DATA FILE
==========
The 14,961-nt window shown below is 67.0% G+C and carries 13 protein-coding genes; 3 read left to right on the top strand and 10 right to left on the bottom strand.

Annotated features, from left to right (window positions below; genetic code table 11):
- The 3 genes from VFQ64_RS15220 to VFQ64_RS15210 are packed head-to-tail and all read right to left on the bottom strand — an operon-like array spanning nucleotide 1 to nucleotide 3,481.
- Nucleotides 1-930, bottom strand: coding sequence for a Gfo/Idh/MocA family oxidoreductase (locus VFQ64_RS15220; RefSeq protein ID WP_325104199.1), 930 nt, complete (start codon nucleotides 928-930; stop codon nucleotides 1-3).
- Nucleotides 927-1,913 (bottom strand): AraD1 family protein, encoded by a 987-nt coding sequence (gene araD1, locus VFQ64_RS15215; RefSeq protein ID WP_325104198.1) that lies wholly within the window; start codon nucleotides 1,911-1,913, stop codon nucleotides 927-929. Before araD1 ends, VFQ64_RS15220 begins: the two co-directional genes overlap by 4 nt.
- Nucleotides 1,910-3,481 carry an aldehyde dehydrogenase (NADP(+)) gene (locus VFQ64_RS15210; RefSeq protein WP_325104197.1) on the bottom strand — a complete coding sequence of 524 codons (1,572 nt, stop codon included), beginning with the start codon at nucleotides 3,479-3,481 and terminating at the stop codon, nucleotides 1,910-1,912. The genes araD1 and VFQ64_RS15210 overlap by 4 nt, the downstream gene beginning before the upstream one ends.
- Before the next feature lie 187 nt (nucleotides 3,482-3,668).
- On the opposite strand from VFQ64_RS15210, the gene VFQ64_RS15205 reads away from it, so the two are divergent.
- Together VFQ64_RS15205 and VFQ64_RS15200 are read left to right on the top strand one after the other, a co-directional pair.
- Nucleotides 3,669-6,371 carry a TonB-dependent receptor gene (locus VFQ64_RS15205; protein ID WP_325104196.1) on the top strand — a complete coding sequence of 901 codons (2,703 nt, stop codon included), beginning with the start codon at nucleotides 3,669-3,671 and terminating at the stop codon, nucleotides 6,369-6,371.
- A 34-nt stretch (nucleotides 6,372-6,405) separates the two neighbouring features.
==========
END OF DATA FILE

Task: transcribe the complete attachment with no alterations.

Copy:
The 14,961-nt window shown below is 67.0% G+C and carries 13 protein-coding genes; 3 read left to right on the top strand and 10 right to left on the bottom strand.

Annotated features, from left to right (window positions below; genetic code table 11):
- The 3 genes from VFQ64_RS15220 to VFQ64_RS15210 are packed head-to-tail and all read right to left on the bottom strand — an operon-like array spanning nucleotide 1 to nucleotide 3,481.
- Nucleotides 1-930, bottom strand: coding sequence for a Gfo/Idh/MocA family oxidoreductase (locus VFQ64_RS15220; RefSeq protein ID WP_325104199.1), 930 nt, complete (start codon nucleotides 928-930; stop codon nucleotides 1-3).
- Nucleotides 927-1,913 (bottom strand): AraD1 family protein, encoded by a 987-nt coding sequence (gene araD1, locus VFQ64_RS15215; RefSeq protein ID WP_325104198.1) that lies wholly within the window; start codon nucleotides 1,911-1,913, stop codon nucleotides 927-929. Before araD1 ends, VFQ64_RS15220 begins: the two co-directional genes overlap by 4 nt.
- Nucleotides 1,910-3,481 carry an aldehyde dehydrogenase (NADP(+)) gene (locus VFQ64_RS15210; RefSeq protein WP_325104197.1) on the bottom strand — a complete coding sequence of 524 codons (1,572 nt, stop codon included), beginning with the start codon at nucleotides 3,479-3,481 and terminating at the stop codon, nucleotides 1,910-1,912. The genes araD1 and VFQ64_RS15210 overlap by 4 nt, the downstream gene beginning before the upstream one ends.
- Before the next feature lie 187 nt (nucleotides 3,482-3,668).
- On the opposite strand from VFQ64_RS15210, the gene VFQ64_RS15205 reads away from it, so the two are divergent.
- Together VFQ64_RS15205 and VFQ64_RS15200 are read left to right on the top strand one after the other, a co-directional pair.
- Nucleotides 3,669-6,371 carry a TonB-dependent receptor gene (locus VFQ64_RS15205; protein ID WP_325104196.1) on the top strand — a complete coding sequence of 901 codons (2,703 nt, stop codon included), beginning with the start codon at nucleotides 3,669-3,671 and terminating at the stop codon, nucleotides 6,369-6,371.
- A 34-nt stretch (nucleotides 6,372-6,405) separates the two neighbouring features.